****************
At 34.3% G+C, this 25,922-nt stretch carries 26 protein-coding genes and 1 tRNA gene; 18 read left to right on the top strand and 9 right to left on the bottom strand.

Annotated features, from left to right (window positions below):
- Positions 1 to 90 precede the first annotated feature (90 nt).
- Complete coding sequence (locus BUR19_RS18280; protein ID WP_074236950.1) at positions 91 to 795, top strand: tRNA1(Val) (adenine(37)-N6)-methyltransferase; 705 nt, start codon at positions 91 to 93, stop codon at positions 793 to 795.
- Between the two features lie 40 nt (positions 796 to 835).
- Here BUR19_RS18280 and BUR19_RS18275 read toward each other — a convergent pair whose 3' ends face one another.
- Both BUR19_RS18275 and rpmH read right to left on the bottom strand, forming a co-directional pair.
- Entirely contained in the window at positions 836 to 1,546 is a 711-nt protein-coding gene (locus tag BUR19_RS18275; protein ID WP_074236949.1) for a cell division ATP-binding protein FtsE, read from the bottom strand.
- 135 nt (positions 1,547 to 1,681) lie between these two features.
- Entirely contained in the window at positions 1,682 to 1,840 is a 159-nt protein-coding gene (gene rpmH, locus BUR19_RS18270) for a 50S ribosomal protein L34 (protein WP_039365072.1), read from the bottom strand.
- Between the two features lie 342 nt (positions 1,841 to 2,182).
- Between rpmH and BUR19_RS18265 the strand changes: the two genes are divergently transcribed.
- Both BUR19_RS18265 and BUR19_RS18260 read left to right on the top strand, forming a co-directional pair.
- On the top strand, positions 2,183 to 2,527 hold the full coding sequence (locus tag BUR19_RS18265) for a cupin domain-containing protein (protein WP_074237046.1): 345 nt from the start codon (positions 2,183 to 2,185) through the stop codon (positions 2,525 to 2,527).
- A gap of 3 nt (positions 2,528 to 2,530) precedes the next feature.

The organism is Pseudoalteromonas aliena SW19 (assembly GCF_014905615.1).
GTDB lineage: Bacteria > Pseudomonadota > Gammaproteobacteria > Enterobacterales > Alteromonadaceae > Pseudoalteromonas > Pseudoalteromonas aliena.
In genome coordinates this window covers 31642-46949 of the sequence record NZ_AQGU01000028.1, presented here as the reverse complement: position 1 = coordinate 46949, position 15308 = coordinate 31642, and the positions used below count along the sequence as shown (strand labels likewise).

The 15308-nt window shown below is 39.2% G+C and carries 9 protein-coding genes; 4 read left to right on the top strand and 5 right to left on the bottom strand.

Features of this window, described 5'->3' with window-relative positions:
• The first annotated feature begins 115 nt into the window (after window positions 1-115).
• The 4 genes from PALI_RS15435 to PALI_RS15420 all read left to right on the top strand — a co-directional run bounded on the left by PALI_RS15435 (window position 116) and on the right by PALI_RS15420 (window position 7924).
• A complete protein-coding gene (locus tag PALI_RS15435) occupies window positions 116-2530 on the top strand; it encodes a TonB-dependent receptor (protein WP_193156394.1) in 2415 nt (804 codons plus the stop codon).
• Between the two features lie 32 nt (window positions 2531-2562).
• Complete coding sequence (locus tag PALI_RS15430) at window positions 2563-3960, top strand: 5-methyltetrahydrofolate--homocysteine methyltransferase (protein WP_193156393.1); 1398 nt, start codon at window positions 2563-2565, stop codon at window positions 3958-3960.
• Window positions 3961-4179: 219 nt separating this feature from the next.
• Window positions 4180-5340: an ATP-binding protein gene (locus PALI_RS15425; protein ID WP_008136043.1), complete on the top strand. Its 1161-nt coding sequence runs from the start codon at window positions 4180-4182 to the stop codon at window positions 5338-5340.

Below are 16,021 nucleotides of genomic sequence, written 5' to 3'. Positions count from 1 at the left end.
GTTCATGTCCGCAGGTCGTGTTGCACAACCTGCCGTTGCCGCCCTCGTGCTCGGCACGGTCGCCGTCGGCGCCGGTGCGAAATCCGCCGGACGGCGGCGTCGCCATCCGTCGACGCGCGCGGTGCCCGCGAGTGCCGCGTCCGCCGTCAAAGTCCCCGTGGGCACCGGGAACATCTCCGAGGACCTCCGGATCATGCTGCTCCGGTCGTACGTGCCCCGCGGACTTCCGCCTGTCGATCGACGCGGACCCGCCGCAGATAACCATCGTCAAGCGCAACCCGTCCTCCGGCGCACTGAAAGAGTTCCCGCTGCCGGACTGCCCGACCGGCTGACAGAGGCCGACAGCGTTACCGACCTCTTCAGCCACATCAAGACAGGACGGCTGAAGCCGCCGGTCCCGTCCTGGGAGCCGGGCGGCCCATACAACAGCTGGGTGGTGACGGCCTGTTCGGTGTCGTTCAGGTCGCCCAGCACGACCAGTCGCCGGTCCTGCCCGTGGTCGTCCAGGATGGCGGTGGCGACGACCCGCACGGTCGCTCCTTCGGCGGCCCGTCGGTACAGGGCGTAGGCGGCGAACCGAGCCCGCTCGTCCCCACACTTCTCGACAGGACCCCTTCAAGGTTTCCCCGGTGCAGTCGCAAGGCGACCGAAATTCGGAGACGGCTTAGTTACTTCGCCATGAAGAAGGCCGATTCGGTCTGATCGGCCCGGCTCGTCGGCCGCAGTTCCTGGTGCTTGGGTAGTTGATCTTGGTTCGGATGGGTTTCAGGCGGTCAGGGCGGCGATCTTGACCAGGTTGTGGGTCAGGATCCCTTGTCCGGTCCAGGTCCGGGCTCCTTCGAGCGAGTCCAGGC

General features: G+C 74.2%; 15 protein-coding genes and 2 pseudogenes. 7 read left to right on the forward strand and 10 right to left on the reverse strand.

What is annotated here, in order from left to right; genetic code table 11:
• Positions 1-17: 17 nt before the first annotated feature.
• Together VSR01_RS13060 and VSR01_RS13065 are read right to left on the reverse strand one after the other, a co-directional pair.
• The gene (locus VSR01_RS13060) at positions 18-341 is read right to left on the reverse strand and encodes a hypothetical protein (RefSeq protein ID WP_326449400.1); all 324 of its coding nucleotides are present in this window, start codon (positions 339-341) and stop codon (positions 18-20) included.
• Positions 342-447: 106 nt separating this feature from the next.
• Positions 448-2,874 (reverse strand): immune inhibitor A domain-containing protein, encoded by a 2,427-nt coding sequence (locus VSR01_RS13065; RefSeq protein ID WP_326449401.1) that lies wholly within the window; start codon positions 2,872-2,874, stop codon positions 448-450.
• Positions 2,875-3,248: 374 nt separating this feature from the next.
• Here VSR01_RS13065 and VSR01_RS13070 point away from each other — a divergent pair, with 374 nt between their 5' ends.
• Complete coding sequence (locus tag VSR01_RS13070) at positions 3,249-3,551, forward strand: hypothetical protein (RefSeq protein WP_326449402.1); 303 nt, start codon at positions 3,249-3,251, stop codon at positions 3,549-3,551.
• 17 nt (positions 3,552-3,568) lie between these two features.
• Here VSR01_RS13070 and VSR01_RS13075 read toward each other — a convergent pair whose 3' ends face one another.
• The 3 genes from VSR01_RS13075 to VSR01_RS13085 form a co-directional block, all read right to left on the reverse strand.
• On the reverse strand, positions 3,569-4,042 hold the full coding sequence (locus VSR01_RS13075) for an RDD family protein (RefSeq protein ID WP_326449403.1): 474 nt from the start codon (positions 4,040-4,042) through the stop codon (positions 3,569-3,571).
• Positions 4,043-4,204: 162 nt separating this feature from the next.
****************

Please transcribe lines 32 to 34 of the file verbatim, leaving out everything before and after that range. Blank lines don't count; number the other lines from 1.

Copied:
• Positions 1-17: 17 nt before the first annotated feature.
• Together VSR01_RS13060 and VSR01_RS13065 are read right to left on the reverse strand one after the other, a co-directional pair.
• The gene (locus VSR01_RS13060) at positions 18-341 is read right to left on the reverse strand and encodes a hypothetical protein (RefSeq protein ID WP_326449400.1); all 324 of its coding nucleotides are present in this window, start codon (positions 339-341) and stop codon (positions 18-20) included.